A worldwide logistics backlog is stretching Northern Nevada businesses thin this holiday season. It is also accelerating big changes in the industry as the delivery economy continues to surge.

 

Here are a few excerpts from the in-depth look at the issues in the supply chain as experienced by several Northern Nevada businesses, featuring long-time ITS Logistics driver, Bob Sprague and CEO Scott Pruneau:

Bob Sprague’s day starts dark and early at 2 a.m. 

 

Like clockwork, the 56-year-old driver for ITS Logistics climbs into his truck and starts delivering cargo to warehouses around Reno-Sparks before ending his shift at noon. Sprague’s customer list includes a veritable who’s-who of familiar companies such as retail giants Amazon and Walmart. 

 

The longtime trucker was only in his 20s when he first started driving big rigs. Since then, truck cabins have served as Sprague’s de facto work office for more than three decades.

 

“I’ve been doing this longer than anything else I’ve been doing in my life,” he said with a chuckle.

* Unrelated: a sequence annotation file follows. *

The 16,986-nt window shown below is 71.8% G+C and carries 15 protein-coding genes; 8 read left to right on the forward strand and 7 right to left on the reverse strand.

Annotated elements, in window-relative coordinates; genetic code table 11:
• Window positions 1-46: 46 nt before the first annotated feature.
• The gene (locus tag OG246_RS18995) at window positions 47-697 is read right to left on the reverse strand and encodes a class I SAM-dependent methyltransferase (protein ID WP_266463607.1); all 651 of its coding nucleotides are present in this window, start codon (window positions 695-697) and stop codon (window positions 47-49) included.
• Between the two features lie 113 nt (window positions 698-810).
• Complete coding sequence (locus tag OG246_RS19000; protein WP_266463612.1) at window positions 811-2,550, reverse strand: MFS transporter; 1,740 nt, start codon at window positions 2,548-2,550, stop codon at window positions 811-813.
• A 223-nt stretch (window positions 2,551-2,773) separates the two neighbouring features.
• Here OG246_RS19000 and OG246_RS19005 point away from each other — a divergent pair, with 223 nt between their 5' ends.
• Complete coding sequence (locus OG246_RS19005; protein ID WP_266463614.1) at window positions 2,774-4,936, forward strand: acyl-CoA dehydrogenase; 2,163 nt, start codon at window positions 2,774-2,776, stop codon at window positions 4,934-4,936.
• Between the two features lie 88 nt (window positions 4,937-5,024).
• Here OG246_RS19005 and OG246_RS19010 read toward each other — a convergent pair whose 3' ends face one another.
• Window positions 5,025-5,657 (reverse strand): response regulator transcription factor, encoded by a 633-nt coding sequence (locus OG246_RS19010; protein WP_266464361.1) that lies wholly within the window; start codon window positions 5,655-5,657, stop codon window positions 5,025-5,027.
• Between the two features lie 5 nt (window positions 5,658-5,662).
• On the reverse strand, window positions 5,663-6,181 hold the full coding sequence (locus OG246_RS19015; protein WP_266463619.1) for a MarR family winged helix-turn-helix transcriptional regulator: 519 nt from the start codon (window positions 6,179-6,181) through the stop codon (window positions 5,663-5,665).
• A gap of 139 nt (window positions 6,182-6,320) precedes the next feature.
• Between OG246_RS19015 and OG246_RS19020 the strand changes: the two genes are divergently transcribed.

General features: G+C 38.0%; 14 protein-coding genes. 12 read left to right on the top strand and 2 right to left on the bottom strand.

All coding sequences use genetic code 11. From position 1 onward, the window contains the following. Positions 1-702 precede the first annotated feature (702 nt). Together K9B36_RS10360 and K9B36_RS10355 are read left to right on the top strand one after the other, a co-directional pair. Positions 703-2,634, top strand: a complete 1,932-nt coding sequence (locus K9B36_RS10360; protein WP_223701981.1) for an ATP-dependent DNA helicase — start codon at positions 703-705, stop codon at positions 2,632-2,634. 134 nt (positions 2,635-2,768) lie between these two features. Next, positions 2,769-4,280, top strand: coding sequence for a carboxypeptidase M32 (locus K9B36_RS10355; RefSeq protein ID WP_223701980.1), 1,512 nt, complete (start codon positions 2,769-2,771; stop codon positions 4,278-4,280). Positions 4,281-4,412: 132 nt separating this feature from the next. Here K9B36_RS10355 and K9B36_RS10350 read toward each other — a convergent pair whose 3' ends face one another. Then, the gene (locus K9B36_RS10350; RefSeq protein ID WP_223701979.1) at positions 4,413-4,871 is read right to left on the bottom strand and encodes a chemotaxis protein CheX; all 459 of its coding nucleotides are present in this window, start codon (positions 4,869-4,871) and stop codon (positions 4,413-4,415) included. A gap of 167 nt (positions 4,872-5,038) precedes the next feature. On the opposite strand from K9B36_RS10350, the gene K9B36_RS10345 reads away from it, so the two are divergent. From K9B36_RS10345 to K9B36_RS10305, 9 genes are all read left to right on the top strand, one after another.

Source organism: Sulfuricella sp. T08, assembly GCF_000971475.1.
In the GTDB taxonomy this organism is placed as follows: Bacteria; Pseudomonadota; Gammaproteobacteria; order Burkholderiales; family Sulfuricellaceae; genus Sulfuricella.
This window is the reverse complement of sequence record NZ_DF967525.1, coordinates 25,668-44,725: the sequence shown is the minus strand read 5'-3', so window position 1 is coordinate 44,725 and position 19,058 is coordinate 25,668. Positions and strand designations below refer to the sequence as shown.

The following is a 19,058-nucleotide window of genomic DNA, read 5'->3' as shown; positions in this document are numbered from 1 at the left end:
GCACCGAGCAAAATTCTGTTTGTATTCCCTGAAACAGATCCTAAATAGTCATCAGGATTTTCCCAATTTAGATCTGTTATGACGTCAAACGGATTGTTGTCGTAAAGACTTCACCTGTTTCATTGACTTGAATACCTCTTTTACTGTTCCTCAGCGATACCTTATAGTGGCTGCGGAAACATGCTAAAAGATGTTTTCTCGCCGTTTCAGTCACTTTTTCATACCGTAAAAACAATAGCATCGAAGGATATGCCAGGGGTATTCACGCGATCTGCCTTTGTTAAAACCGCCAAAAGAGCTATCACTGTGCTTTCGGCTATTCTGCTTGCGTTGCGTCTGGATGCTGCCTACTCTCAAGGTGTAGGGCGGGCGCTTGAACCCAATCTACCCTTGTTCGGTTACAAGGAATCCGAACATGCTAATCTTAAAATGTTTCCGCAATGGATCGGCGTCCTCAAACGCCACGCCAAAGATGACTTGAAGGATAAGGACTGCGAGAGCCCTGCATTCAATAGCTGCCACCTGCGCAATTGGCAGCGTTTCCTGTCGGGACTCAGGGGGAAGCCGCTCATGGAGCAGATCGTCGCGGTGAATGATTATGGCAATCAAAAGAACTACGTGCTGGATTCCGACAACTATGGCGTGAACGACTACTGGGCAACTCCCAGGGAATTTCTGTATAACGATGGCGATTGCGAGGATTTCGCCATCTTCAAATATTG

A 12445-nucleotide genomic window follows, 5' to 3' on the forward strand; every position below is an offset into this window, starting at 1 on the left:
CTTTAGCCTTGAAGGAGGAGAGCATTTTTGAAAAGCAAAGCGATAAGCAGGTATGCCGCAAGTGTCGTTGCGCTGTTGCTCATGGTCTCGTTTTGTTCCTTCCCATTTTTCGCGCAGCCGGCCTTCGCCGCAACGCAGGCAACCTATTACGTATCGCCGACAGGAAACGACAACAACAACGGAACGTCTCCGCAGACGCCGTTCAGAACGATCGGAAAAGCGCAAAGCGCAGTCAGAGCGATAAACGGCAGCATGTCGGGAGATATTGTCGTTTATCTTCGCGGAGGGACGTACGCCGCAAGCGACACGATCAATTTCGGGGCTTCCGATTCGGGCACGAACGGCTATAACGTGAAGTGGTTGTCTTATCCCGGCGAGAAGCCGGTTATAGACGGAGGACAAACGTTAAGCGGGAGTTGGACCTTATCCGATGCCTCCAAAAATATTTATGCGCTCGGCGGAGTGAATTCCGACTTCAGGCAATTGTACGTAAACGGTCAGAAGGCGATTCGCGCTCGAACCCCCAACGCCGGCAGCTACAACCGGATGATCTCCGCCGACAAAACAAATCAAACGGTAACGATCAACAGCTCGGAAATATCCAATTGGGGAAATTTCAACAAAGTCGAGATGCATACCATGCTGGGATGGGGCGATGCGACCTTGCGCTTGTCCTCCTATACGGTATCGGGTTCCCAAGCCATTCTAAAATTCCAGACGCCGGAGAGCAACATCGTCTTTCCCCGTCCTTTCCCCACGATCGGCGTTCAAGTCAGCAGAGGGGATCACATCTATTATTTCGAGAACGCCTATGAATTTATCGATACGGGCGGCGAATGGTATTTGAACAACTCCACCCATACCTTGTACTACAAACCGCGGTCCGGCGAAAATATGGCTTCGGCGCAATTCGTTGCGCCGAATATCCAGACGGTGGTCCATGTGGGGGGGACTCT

ITS Logistics truck driver Bob Sprague

Photos by Jason Bean/RGJ

Many businesses are demonstrating the same kind of resourcefulness as they adapt to new realities brought by the pandemic, according to ITS Logistics’ Pruneau. Businesses certainly need to think creatively as the supply chain continues to catch up in 2022. Although consumer demand is expected to grow at a slower rate next year, it still represents growth nonetheless, Pruneau said. 

 

Whether you’re a business or a consumer, the best bet is to think like a chess player and plan several moves in advance.

 

“Everyone needs to do the best they can to plan as far ahead as possible,” Pruneau said. “If you’ve got to get an oil change, schedule it early. If you’re planning a Christmas dinner, buy everything that you can in advance. If you’ve got birthdays to plan, buy your gifts now.”

 

The full article, ‘How do you run out of sand?’ Supply chain crisis squeezes Reno businesses, drives change by Jason Hidalgo and Jenny Kane of the Reno Gazette Journal, is available to read for RGJ subscribers here.